weapons, tags, weirdness

  • 7 Replies
  • 5828 Views
*

Jeremy

  • 134
weapons, tags, weirdness
« on: July 08, 2012, 05:24:19 PM »
Some questions I've been meaning to ask for a while: 

1) What's the design decision behind daggers not having the "precise" tag?  If any melee weapon ever rewarded speed/precision/reflexes/agility over power/size/strength, it would be a dagger (or knife, shiv, whatever). 

It appears to me that the intent is to make "precise" a rare tag, via cost.  It costs 25 coin for a rapier (the cheapest precise weapon), and 8 coins for a short sword/axe/mace/etc.  The only difference is the precise tag. 

But why is Precise so valuable?  I mean, I get that it's basically a purchased stat substitution move.  But it's a situational stat sub move, one that's dependent on the weapon being at hand.  If I use up their resources, disarm them, take away their stuff... then the move is gone.  Plenty of ways to do that.

(And, yes, I know I can hack my games to make different tags apply to different weapons.  I'm wondering why Sage & Adam made this choice for the core rules.)

2) Aside from the fighter's signature weapons, no weapons (even magical ones) are Forceful or Messy.  No weapons at all have the Awkward tag.  Why not?  It seems to me you could easily have such weapons on the standard equipment list.  Like:
-Maul, greatclub:  close, two-handed, forceful, awkward, 12 coins, 3 weight
-Greataxe, claymore: close, two-handed, forceful, messy, awkward, 25 coins, 3 weight
-Spiked warchain: close, reach, two-handed, awkward, 15 coins, 1 weight

I'm not claiming these are "balanced" at all. Maybe the right thing to do would be assign a coin value (positive or negative) to each tag, as well as a coin value to the weapon's weight.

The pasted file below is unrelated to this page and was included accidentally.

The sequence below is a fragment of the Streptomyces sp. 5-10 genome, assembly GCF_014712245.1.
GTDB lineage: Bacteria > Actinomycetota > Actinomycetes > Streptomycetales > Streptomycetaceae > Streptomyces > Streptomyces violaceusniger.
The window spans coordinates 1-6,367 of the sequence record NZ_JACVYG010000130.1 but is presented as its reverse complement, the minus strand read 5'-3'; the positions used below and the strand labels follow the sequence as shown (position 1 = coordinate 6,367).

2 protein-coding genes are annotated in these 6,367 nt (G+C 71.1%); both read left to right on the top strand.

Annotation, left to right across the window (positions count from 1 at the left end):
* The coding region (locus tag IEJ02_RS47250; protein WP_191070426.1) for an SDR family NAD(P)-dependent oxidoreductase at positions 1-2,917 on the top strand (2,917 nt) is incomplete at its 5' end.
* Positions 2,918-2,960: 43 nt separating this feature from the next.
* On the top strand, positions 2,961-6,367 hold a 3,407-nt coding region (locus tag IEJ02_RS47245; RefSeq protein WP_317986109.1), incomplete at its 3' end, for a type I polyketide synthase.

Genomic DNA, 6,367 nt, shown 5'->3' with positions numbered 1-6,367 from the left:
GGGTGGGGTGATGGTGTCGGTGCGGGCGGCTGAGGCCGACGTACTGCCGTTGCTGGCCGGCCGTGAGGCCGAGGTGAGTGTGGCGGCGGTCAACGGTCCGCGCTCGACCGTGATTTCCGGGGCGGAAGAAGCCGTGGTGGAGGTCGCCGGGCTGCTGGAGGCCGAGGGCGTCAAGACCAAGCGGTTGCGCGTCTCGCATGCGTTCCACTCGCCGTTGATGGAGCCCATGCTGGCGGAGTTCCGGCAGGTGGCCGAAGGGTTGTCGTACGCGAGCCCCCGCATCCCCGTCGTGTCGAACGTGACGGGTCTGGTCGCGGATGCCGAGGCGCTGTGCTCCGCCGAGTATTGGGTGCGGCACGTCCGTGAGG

(Again, I know I could add these to my game.  I'm wondering why these tags aren't in any of the standard gear. And for Awkward, why it even exists as a tag if it isn't used with anything.)


Re: weapons, tags, weirdness
« Reply #1 on: July 08, 2012, 06:01:55 PM »
Waiting for an official answer, I want to just clarify some points.

But it's a situational stat sub move, one that's dependent on the weapon being at hand.  If I use up their resources, disarm them, take away their stuff... then the move is gone.  Plenty of ways to do that.
actually, every move is situational since they are based on the fiction. Moves are not something that's always granted; they just trigger when in the fiction happens a specific situation, a situation which has to make sense on its own. I can't count the times wizards and clerics in my games couldn't cast their spells because it had no sense in the situation at hand. (Obviously it's also true the opposite situation: you get lot of times where people are stabbing each other but it's not Hack and Slash).

For second, even in AW a lot of stat sub moves have some sort of restrictions. e.g: I go by memory since I played a Brainer a few days ago, and he has a move for which he rolls+weird instead of +hot just when seducing someone, but not when manipulating someone.

That said, I see the precise tag as for something that represents fine-crafted, precious weapons. Only rapiers have precise as a default tag, and a fighter's signature weapon with such tag has to be "perfectly weighted". Maybe you are thinking about weapon finesse in D&D, but it's not the same thing.

Aside from the fighter's signature weapons, no weapons (even magical ones) are Forceful or Messy.

no such tags could ever apply to a mundane weapon! Only a fighter's HUGE signature weapon could ever be so destructive. That said, a lot of monsters have the forceful and/or messy tags on their attacks (because they are huge, or use magic, or whatever), so these tags have to be explained somewhere. About magical weapons, the ones in the book are just examples. You should create magical objects that fit your setting and story.

The awkward tag could be a refuse of some old version. Or maybe they are planning to add some more weapons in the game. Let's see what they say about it.
« Last Edit: July 08, 2012, 11:11:54 PM by (not that) adam »
Oh, the things we tell ourselves to feel better about the long, dark nights.

*

noofy

  • 777
Re: weapons, tags, weirdness
« Reply #2 on: July 08, 2012, 08:15:26 PM »
What Stras says is golden :)

Also, if the common dagger was precise as a base, it leaves no 'fiddle' room to make precise elvish blades, or wickedly superior thieves shanks and so on. You need the mundane to make the special tags shine.


Re: weapons, tags, weirdness
« Reply #3 on: July 08, 2012, 11:16:31 PM »